Bowl season has a different significance for every team.
For some, it's a chance to redeem a disappointing season. For others it's a chance to get a program back on track.
Coaches' jobs can depend on them and players' draft statuses can be affected.
Many football fans argue that there are too many bowls and that nobody really cares about the Beef 'O' Brady's Bowl or the San Diego County Credit Union Poinsettia Bowl.
However, Louisville, Southern Mississippi, Nebraska, and Washington would probably beg to differ.
Significance is all relative. And as Iowa coach Kirk Ferentz likes to say, there's no such thing as a bad bowl game.
Let's take a look at the 10 teams that are most in need of a win this bowl season.
After an Orange Bowl win and top-10 finish last season, Iowa was supposed to compete for a national championship this season.
However, the Hawkeyes struggled late in games, and all five of their losses were by less than a touchdown.
Down the stretch, Iowa was even worse, losing its last three games, including a 27-24 defeat to lowly Minnesota. To make matters worse, all-time leading receiver Derrell Johnson-Koulianos was kicked off the team for a drug arrests and starting running back Adam Robinson was suspended for the Insight Bowl for "failing to meet team expectations." Robinson's status with the team became even more uncertain when he was arrested for marijuana possession the day before the bowl game.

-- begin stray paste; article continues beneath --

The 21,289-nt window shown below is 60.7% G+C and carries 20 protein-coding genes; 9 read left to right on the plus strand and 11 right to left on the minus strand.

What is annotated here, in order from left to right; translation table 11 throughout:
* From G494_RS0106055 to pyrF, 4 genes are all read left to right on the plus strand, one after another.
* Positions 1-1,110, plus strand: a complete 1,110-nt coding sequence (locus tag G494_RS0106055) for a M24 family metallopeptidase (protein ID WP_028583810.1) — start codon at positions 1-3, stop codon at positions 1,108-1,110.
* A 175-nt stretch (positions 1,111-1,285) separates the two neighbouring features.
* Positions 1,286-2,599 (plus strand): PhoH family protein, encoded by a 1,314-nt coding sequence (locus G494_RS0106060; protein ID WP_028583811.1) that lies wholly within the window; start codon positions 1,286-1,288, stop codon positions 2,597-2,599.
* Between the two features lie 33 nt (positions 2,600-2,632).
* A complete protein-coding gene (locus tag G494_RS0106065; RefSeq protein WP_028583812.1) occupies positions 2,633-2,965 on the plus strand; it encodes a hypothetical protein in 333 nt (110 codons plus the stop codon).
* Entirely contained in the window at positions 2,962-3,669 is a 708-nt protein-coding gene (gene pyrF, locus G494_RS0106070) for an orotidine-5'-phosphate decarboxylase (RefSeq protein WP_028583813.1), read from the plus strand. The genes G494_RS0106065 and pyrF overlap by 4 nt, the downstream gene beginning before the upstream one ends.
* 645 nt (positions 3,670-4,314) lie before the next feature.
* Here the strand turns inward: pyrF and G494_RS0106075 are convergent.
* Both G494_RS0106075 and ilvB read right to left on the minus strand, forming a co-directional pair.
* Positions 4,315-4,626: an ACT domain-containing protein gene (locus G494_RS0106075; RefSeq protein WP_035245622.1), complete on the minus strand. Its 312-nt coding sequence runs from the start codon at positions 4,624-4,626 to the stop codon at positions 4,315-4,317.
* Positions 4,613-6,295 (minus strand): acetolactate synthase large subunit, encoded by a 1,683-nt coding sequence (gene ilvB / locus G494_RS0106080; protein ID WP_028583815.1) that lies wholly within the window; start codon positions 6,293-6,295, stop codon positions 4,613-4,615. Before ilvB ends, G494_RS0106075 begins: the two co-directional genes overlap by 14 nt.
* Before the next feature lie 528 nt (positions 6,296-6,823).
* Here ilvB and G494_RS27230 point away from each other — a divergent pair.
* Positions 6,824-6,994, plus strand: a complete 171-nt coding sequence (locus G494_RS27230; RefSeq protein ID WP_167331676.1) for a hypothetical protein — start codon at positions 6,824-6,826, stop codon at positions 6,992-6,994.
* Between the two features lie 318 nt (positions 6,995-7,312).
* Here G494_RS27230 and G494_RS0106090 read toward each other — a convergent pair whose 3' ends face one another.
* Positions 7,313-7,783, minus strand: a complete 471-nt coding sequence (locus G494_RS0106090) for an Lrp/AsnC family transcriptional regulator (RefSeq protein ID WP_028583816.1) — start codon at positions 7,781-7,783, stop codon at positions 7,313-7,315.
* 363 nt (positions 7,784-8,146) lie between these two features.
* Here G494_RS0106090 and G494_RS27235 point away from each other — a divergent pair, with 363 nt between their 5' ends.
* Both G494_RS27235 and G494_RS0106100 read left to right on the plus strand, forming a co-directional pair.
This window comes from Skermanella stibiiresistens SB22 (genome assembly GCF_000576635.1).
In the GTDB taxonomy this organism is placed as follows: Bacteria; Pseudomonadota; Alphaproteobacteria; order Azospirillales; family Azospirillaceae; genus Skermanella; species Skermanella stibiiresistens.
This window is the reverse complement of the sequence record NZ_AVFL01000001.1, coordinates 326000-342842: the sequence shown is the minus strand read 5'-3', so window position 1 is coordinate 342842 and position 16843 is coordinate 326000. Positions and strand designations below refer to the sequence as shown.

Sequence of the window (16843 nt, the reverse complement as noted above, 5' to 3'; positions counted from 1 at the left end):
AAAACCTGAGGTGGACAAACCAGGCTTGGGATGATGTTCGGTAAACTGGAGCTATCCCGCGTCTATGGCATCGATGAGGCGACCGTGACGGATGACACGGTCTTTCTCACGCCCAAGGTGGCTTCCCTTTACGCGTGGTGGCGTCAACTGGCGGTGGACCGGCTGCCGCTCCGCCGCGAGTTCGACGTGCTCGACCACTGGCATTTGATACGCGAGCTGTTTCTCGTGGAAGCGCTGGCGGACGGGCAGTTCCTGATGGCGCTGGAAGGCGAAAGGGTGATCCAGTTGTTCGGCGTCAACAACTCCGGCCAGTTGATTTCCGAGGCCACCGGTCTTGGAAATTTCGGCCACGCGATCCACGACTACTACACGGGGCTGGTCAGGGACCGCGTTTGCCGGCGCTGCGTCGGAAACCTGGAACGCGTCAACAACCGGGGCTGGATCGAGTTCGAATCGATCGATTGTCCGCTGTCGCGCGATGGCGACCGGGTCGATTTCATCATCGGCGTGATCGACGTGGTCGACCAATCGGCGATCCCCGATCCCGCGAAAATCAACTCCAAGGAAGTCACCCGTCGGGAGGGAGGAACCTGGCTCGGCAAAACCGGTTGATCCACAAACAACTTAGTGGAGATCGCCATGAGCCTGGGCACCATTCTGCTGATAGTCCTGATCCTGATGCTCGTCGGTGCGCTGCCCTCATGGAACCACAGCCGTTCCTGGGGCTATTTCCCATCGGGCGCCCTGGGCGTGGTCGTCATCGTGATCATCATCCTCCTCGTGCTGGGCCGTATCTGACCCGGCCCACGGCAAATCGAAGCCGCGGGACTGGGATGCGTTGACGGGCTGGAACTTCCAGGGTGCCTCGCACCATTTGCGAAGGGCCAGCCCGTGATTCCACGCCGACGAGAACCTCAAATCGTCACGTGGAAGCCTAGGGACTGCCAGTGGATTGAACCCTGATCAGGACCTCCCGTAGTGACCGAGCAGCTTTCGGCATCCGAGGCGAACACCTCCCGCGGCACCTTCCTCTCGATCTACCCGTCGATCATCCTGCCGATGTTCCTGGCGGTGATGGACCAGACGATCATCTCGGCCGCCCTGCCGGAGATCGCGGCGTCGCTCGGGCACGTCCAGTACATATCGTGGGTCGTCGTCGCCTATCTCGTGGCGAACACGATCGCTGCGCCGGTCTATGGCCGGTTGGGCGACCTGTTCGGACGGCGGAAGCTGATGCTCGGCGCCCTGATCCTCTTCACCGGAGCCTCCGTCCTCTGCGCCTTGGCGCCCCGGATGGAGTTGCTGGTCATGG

The team seemed like it was spiraling out of control and Ferentz started to receive the perception that he had lost control of his program.
But against the odds and the No. 14 Missouri Tigers, the Hawkeyes persevered, finally winning a game in the fourth quarter.
Behind the stellar performances of its underclassmen—freshman running back Marcus Coker rushed for 219 yards and sophomore corner Marcus Hyde returned an interception 72 yards for the decisive score—Iowa brought home an Insight Bowl victory.
Missouri could have used this victory as proof that it belonged in the top 15.
But for Iowa, this was a chance to take back control of its program and redeem itself after a disappointing season.
The Hawkeyes did just that.
In his first year at Notre Dame, Bryan Kelly has the Fighting Irish at 7-5 and back in a bowl game.
The Irish struggled at the beginning of the season, including heartbreaking losses to Michigan and Michigan State in back-to-back weeks. To make matters worse, starting quarterback Dayne Crist was injured in a loss to Tulsa, sending the Irish to a 4-5 record.
However, backup quarterback Tommy Rees came up with three great outings to end the season, including a 28-3 drubbing of No. 14 Utah and a 20-16 win at USC, to get to 7-5.
But for Notre Dame football, 7-5 is hardly a success. Kelly looks like he has found his way in South Bend and should have plenty of success in the future, but needs a Sun Bowl victory against Miami to catapult his team into 2011.